Send to

Choose Destination
Eur J Nucl Med Mol Imaging. 2010 Nov;37(11):2037-47. doi: 10.1007/s00259-010-1505-2. Epub 2010 Jun 10.

The role of (18)F-FDG PET in the differentiation between lung metastases and synchronous second primary lung tumours.

Author information

Department of Pulmonary Diseases, Radboud University Nijmegen Medical Centre, Nijmegen, The Netherlands.



In lung cancer patients with multiple lesions, the differentiation between metastases and second primary tumours has significant therapeutic and prognostic implications. The aim of this retrospective study was to investigate the potential of (18)F-FDG PET to discriminate metastatic disease from second primary lung tumours.


Of 1,396 patients evaluated by the thoracic oncology group between January 2004 and April 2009 at the Radboud University Nijmegen Medical Centre, patients with a synchronous second primary lung cancer were selected. Patients with metastatic disease involving the lungs served as the control group. Maximum standardized uptake values (SUVs) measured with (18)F-FDG PET were determined for two tumours in each patient. The relative difference between the SUVs of these tumours (∆SUV) was determined and compared between the second primary group and metastatic disease group. Receiver-operating characteristic (ROC) curve analysis was performed to determine the sensitivity and specificity of the ∆SUV for an optimal cut-off value.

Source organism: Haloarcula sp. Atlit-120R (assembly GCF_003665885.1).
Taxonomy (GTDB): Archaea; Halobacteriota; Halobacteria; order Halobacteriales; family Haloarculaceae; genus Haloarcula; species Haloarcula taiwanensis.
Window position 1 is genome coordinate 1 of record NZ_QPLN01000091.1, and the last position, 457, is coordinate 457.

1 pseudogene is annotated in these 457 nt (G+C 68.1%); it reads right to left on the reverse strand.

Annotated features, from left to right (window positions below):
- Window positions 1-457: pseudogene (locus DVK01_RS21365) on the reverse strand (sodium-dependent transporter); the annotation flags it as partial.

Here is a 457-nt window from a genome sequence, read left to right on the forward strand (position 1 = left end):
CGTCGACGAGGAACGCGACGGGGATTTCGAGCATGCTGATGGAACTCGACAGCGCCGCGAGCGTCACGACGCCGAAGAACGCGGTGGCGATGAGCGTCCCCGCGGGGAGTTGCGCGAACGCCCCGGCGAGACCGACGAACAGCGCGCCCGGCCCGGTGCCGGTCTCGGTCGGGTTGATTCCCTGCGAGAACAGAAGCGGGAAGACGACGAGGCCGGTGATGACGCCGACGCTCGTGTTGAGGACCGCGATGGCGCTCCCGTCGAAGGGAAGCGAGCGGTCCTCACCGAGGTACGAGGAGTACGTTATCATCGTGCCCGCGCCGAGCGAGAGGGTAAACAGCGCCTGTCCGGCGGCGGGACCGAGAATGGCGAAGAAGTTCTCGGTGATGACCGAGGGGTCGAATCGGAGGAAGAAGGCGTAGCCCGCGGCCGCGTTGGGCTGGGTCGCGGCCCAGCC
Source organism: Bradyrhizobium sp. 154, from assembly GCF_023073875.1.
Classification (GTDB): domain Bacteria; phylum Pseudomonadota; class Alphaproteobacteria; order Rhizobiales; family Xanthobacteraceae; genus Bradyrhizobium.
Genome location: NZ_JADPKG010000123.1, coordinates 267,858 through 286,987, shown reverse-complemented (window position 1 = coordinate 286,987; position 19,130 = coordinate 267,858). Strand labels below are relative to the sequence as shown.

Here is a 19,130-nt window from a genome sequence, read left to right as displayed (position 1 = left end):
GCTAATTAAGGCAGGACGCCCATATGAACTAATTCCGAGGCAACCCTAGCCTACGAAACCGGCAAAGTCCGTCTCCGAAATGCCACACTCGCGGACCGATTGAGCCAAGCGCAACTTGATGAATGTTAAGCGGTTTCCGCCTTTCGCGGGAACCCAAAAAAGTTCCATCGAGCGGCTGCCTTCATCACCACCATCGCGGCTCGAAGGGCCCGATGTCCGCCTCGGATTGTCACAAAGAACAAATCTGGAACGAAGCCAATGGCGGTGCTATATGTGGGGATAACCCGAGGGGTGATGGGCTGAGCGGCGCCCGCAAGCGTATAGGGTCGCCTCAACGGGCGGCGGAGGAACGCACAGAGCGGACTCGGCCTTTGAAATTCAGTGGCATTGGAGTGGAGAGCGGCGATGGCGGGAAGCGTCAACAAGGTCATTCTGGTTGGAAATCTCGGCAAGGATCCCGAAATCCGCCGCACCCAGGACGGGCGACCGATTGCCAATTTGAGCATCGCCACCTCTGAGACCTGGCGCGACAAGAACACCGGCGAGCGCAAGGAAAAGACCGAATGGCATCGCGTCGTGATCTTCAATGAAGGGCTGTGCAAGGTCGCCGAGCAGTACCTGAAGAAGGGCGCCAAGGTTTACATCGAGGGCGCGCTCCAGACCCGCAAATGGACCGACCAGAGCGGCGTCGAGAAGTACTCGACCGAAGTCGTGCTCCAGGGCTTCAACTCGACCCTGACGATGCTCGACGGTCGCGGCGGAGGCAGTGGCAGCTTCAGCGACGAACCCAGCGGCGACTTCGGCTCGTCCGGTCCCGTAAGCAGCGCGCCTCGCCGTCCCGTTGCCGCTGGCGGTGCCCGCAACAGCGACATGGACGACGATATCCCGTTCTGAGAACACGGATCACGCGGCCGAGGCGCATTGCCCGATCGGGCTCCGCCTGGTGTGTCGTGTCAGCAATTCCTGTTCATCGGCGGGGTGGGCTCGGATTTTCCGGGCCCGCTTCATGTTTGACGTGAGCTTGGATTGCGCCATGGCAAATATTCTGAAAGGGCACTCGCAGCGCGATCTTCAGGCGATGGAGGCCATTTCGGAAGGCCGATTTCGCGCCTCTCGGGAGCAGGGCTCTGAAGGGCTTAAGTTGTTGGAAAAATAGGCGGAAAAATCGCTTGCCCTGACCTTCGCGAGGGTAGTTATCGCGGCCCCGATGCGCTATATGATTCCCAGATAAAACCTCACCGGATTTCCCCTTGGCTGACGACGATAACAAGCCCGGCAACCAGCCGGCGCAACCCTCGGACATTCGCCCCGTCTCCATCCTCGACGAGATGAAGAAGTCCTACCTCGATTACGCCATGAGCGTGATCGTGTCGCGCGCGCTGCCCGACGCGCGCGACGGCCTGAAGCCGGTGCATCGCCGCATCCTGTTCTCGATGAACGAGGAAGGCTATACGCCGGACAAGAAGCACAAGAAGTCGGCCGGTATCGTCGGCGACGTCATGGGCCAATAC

A total of 37 patients (21 metastatic disease, 16 second primary cancer) were included for analysis. The ∆SUV was significantly higher in patients with second primary cancer than in those with metastatic disease (58 vs 28%, respectively, p < 0.001). The area under the ROC curve was 0.81 and the odds ratio for the optimal cut-off was 18.4.


SUVs from (18)F-FDG PET images can be helpful in differentiating metastatic disease from second primary tumours in patients with synchronous pulmonary lesions. Further studies are warranted to confirm the consistency of these results.

[Indexed for MEDLINE]
Free PMC Article

Supplemental Content

Full text links

Icon for Springer Icon for PubMed Central
Loading ...
Support Center